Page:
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Be There With Bell Bottoms On: Hardly Strictly Blu...

Be There With Bell Bottoms On: Hardly Strictly Bluegrass 2012

During a weekend where San Francisco swelled to host 1 million extra people due to an over-extended fall social calendar, a major event played host to the one of the best annual fashion parades in the city – Hardly Strictly Bluegrass.

The 3-day festival took place in Golden Gate Park and is Hardly Strictly just a Bluegrass Festival. The music attracts the most unique crowd of any festival of its kind, and the free admittance creates a mélange of families, hipsters, day-glo wearing baby boomers and Haight Street vagabonds.

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Indie acts such as Conor Oberst and Jenny Lewis on the Rooster Stage attracted a crowd in John-Lennon framed sunglasses, maxi skirts and lace-up granny boots. You couldn’t take one step without running into a pair of overalls, and not just on the men this year! Ladies were inventive and paired short-overalls with crop tops while watching Boz Scaggs, Steve Earle, and The Dukes perform good ol’ fashioned rockabilly music.

Ladies took notes from the old Grateful Dead fans and appropriated Buffalo-bill fringe jackets with printed vintage concert T’s. The more fashion-prone males chose to take a page from “The Dude”, wearing Big Lebowski knit sweaters.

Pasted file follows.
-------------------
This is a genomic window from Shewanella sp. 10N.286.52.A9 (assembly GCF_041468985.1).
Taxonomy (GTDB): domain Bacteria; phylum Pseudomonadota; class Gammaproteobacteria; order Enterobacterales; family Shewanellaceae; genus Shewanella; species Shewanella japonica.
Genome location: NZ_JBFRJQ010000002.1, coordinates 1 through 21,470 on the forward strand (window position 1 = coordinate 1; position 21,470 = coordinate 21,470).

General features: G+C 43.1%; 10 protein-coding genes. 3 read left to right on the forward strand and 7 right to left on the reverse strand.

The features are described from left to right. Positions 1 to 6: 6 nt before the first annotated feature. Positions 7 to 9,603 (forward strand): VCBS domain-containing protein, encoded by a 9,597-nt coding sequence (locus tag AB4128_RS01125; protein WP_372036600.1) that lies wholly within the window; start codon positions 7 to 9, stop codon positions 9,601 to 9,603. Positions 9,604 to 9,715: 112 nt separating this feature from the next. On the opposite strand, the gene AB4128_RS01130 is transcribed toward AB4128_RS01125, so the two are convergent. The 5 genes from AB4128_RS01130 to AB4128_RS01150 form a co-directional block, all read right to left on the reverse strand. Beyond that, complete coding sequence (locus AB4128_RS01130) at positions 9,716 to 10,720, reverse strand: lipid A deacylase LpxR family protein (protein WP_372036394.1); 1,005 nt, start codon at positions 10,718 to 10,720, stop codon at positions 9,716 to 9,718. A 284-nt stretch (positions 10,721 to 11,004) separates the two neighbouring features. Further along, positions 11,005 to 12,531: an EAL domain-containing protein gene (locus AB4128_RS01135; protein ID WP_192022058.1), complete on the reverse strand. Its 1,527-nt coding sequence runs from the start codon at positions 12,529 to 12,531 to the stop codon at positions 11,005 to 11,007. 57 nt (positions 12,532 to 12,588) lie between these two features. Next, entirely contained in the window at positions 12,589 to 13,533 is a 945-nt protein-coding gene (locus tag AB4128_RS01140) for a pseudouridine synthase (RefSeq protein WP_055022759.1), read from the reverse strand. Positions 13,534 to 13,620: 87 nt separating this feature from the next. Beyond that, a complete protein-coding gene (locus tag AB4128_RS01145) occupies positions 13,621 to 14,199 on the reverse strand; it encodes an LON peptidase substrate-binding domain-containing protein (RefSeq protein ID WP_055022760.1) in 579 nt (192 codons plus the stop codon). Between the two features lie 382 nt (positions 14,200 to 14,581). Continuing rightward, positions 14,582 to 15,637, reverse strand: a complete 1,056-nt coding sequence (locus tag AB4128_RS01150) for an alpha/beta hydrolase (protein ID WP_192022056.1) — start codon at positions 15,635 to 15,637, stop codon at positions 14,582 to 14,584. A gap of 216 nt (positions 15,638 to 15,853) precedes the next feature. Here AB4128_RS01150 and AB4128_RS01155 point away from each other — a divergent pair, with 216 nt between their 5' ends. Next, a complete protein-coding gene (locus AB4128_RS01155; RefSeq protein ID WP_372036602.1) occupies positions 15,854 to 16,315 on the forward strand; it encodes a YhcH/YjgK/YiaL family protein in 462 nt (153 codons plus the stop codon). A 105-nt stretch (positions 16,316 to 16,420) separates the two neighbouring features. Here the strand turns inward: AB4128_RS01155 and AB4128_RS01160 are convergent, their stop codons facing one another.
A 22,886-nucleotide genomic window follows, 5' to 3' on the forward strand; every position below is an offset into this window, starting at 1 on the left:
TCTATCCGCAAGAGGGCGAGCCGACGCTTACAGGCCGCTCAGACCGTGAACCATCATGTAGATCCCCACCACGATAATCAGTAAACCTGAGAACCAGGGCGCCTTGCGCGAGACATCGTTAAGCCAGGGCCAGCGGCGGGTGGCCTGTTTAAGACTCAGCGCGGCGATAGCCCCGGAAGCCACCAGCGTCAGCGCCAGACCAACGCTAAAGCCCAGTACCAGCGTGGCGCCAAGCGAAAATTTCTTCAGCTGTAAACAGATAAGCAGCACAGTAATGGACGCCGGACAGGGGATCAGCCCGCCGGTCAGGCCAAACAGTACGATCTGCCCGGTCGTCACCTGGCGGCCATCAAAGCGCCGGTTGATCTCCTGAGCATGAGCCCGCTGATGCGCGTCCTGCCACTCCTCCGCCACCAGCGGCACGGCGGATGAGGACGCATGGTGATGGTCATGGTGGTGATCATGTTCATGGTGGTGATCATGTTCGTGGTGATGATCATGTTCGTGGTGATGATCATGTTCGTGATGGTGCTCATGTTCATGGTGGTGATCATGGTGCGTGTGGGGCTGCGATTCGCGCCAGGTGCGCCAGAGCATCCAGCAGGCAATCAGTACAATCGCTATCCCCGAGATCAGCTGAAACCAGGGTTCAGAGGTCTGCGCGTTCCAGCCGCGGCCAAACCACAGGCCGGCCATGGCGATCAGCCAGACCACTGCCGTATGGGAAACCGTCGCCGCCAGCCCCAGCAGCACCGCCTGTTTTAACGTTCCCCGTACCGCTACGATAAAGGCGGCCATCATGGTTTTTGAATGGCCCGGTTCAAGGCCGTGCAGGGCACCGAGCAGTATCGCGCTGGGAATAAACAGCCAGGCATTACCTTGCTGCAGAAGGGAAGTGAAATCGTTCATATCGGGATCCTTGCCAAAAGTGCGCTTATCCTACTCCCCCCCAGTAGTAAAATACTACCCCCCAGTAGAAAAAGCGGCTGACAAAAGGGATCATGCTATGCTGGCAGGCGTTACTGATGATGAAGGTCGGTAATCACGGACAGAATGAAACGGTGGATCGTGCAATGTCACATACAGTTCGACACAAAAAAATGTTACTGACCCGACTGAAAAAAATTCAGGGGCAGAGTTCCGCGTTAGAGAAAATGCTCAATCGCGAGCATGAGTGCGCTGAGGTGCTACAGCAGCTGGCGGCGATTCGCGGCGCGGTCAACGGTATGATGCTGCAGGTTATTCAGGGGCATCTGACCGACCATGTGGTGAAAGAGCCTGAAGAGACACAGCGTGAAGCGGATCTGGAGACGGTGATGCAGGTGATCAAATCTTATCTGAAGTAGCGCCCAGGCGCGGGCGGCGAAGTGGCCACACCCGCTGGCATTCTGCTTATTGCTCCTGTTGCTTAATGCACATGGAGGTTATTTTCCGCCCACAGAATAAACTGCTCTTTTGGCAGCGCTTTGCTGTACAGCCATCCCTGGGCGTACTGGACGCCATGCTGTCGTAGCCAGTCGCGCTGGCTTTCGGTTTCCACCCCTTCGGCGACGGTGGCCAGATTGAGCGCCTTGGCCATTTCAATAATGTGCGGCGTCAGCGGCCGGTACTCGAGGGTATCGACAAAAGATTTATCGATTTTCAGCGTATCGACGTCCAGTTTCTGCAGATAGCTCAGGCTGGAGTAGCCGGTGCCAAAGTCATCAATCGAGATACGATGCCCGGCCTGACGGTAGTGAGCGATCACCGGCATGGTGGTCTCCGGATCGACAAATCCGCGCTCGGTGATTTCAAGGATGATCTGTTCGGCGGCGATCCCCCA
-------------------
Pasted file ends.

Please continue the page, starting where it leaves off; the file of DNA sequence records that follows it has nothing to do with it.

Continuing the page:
After viewing six different stages of music, and fending off numerous brownie offerings, it was clear that felt fedoras, Jane Birkin straw bags, and concho belts are the accessories of choice this fall. Most festival-goers were just sitting on any old blanket, while hippies and hipsters lounged on printed tapestries and Mexican blankets and took in the sounds over artisanal cheeses and whiskey drinks.

Young and old came together, dressed in their Sunday best to close out the festival with classic rockers Patti Smith and Steve Kimock who both performed mind-blowing sets.

It seems bluegrass fans were more decked out than previous years. Maybe as tribute to the late and great HSB founder, Warren Hellman, who passed away last December. Hellman, who was a San Francisco billionaire and bluegrass Fanatic, put away enough funding to keep the festival alive for 15 years after his passing.

Hooray for festival fashion and free music in the park!

 

Written by Sara Iravani. 


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